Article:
So let's say for a given molecule I have the volume of a unit cell, the shape of the unit cell (monoclinic, cubic, etc), the cell angles alpha, beta, and gamma, the cell lengths a,b, and c, and a list of atoms with their corresponding fractional units. How do I convert these fractional coordinates of the atoms into cartesian coordinates for any given cell shape? Orthogonal or not?

  • $\begingroup$ ruppweb.org/Xray/tutorial/… The mathematics behind it is explained briefly here. I wrote an excel sheet some years ago to perform that transformation, if you need it I can see if I can find it $\endgroup$
    – The_Vinz
    Jul 21 '20 at 6:54
  • $\begingroup$ A bit late but I wrote this to perform the calculations: ic50.org/fractorth Feel free to check it, thank you! $\endgroup$
    – bat
    Apr 6 at 23:17

You have to use a matrix to convert. This is derived in most textbooks on crystallography, such as McKie & McKie 'Essentials of Crystallography'.

The matrix is

$$ M=\begin{bmatrix} a & 0 & \\b\cos(\gamma)& b\sin(\gamma) & 0\\c\cos(\beta) & cn_2 & c\sqrt{\sin^2(\beta)-n_2^2} \end{bmatrix}$$

where $$n_2=\frac{\cos(\alpha)-\cos(\gamma)\cos(\beta)}{\sin(\gamma)}$$

and $a,b,c $ are the unit cell dimensions and $\alpha,\beta,\gamma$ the angles in radians. The determinant of $M$ is the cell volume.

If $V_1$ is the vector of fractional cell coordinates $x/a,y/b,z/c$ etc. the matrix multiplication calculation $\hat d_{12}=(V_1-V_2)\cdot M $ and then $L_{12}=\sqrt{ \hat d_{12}\cdot \hat d_{12}}$ gives the bond length atom 1 to 2. The angle $\theta$ between two bonds 12 and 23 is given by a dot product $\cos(\theta)=\hat d_{12}\cdot \hat d_{23}/(L_{12}L_{23})$

An example calculation in python is shown below for a triclinic crystal. The @ is matrix multiplication.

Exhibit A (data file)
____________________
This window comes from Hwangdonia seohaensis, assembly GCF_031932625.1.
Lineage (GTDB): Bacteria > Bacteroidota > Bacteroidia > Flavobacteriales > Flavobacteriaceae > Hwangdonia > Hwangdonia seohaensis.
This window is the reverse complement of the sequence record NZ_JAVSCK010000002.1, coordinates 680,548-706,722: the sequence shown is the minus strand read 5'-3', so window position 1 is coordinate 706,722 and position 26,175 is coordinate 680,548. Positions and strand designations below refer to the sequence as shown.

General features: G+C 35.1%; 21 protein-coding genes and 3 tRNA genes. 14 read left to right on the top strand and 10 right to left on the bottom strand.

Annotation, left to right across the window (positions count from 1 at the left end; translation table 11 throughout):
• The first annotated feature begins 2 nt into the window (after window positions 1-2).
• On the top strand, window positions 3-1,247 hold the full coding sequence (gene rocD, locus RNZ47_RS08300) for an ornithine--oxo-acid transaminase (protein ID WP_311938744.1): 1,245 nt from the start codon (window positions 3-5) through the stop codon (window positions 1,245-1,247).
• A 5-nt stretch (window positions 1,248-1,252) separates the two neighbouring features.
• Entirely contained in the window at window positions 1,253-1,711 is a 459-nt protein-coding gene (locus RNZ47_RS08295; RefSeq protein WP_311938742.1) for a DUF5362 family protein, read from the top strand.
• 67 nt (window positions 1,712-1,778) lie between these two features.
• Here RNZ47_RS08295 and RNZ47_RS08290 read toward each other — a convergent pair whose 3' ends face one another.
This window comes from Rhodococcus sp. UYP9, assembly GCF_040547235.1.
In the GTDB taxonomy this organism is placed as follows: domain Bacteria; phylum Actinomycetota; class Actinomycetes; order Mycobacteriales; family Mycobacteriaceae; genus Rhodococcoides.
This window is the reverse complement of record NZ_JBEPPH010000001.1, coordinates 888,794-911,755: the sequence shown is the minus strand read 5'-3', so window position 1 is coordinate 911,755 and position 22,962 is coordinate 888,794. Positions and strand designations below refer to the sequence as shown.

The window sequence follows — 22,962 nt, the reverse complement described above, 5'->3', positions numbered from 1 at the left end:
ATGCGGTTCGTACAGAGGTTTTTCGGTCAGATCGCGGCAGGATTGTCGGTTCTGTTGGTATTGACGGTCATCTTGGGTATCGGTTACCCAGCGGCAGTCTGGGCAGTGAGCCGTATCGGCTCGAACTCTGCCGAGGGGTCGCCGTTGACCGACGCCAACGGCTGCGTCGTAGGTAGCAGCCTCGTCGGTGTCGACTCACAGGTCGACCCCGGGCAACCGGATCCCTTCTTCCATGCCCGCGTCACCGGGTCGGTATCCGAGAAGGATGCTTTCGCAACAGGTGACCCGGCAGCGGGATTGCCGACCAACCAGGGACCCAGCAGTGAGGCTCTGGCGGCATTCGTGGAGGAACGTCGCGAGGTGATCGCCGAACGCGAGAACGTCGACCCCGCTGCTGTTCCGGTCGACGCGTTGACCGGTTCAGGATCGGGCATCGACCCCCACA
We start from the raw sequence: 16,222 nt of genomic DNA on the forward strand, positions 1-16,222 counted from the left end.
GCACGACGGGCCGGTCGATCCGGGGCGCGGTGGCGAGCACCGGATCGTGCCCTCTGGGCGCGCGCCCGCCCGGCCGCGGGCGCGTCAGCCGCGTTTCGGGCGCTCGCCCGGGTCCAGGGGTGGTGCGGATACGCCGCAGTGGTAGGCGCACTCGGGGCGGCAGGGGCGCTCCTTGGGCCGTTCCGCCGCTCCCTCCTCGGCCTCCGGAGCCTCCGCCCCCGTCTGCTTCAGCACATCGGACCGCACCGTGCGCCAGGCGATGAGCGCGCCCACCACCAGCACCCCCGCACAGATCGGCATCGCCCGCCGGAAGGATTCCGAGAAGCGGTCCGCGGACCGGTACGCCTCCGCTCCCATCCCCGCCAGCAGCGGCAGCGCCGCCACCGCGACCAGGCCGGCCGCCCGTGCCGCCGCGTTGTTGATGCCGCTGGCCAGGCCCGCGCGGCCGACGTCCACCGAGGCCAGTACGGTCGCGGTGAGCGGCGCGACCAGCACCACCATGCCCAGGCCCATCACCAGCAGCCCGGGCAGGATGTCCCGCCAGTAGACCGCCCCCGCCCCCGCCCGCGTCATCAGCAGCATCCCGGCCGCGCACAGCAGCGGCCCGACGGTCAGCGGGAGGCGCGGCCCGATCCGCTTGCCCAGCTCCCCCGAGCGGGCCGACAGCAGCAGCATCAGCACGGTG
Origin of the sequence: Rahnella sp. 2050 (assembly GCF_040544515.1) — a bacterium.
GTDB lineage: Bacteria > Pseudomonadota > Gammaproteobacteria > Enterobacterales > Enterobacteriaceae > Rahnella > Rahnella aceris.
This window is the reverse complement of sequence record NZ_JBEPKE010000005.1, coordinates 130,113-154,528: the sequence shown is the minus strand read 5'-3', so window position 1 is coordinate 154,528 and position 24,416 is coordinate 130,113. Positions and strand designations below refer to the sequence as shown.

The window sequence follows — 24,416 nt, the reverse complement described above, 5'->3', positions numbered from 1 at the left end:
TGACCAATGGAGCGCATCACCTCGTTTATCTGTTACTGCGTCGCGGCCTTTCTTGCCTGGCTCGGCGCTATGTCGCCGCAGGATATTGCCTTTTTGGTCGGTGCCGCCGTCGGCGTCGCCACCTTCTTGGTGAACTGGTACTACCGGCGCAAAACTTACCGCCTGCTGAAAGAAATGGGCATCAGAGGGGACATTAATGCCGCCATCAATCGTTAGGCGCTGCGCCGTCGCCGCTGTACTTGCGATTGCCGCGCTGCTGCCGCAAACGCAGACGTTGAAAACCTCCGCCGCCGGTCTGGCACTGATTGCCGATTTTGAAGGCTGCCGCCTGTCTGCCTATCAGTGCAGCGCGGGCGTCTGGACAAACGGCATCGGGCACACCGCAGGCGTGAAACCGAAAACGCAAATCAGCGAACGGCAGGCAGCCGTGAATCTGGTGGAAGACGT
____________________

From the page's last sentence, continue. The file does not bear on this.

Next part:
import numpy as np
a = 7.55                # cell parameters
b = 4.99
c = 12.50
alpha = 122.5*np.pi/180
beta  = (95+18/60)*np.pi/180
gama  = (118+54/60)*np.pi/180

V1 = np.array( [-0.2812 , -0.0628 , 0.1928 ] ) # x/a, y/a, z/a
V2 = np.array( [-0.2308 , -0.0972 , 0.2931 ] )
V3 = np.array( [-0.3639 , -0.1913 , 0.3521 ] )

n2 = (np.cos(alpha)-np.cos(gama)*np.cos(beta))/np.sin(gama)
M  = np.array([[a,0,0],[b*np.cos(gama),b*np.sin(gama),0], 

dcm1 = (V1-V2) @ M             # row x matrix           
L12  =  np.sqrt(dcm1 @ dcm1)   # sqrt(dot product) 
  • $\begingroup$ Is the matrix set up to multiply from the right or from the left? I'm more familiar with vector times matrix rather than matrix times vector. $\endgroup$ Jul 22 '20 at 16:28
  • $\begingroup$ It's allowed if the 1D matrix (row vector) is of length n and the matrix n x n so the columns of the vector (n) is the same length as the rows of the matrix (n). $\endgroup$
    – porphyrin
    Jul 22 '20 at 17:06
  • 1
    $\begingroup$ I've added some code so you can see how it works. $\endgroup$
    – porphyrin
    Jul 22 '20 at 17:20
  • $\begingroup$ It is allowed, but it gives a different answer unless you switch to the transpose when you switch the order, math.stackexchange.com/a/1623117/657106 $\endgroup$ Jul 23 '20 at 0:31
  • $\begingroup$ yes, this is what I meant by using a row vector. $\endgroup$
    – porphyrin
    Jul 23 '20 at 6:21

The answer by porphyrin is correct and arguably the proper way to perform the transformation. But there is another / simpler way to convert between fractional and cartesian coordinates that requires a little less programming.

Provided you have the lattice vectors of the cell $\vec{a}_1$, $\vec{a}_2$, and $\vec{a}_3$ (in cartesian coordinates), you can organize these into a matrix with the lattice vectors stored column-wise:

$$A = \begin{bmatrix}\vec{a}_1 & \vec{a}_2 & \vec{a}_3\end{bmatrix} = \begin{bmatrix} a_{11} & a_{21} & a_{31} \\ a_{12} & a_{22} & a_{32} \\ a_{13} & a_{23} & a_{33} \end{bmatrix}$$